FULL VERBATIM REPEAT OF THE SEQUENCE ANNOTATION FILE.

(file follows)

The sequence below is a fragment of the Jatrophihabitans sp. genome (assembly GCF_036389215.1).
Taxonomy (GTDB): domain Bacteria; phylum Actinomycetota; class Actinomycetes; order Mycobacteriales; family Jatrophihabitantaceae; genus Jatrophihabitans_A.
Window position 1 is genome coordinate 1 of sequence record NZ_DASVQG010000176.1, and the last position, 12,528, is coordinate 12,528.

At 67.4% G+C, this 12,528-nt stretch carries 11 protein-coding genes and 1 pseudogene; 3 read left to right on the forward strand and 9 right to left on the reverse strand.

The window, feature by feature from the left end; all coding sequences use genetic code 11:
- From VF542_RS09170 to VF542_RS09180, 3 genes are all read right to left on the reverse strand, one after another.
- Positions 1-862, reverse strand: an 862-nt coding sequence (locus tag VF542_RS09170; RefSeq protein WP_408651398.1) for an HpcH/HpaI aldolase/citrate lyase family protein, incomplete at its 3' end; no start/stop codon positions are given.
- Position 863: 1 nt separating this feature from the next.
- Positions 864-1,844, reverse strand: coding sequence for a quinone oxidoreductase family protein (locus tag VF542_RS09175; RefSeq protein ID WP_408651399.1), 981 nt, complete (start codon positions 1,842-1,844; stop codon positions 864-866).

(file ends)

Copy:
The sequence below is a fragment of the Jatrophihabitans sp. genome (assembly GCF_036389215.1).
Taxonomy (GTDB): domain Bacteria; phylum Actinomycetota; class Actinomycetes; order Mycobacteriales; family Jatrophihabitantaceae; genus Jatrophihabitans_A.
Window position 1 is genome coordinate 1 of sequence record NZ_DASVQG010000176.1, and the last position, 12,528, is coordinate 12,528.

At 67.4% G+C, this 12,528-nt stretch carries 11 protein-coding genes and 1 pseudogene; 3 read left to right on the forward strand and 9 right to left on the reverse strand.

The window, feature by feature from the left end; all coding sequences use genetic code 11:
- From VF542_RS09170 to VF542_RS09180, 3 genes are all read right to left on the reverse strand, one after another.
- Positions 1-862, reverse strand: an 862-nt coding sequence (locus tag VF542_RS09170; RefSeq protein WP_408651398.1) for an HpcH/HpaI aldolase/citrate lyase family protein, incomplete at its 3' end; no start/stop codon positions are given.
- Position 863: 1 nt separating this feature from the next.
- Positions 864-1,844, reverse strand: coding sequence for a quinone oxidoreductase family protein (locus tag VF542_RS09175; RefSeq protein ID WP_408651399.1), 981 nt, complete (start codon positions 1,842-1,844; stop codon positions 864-866).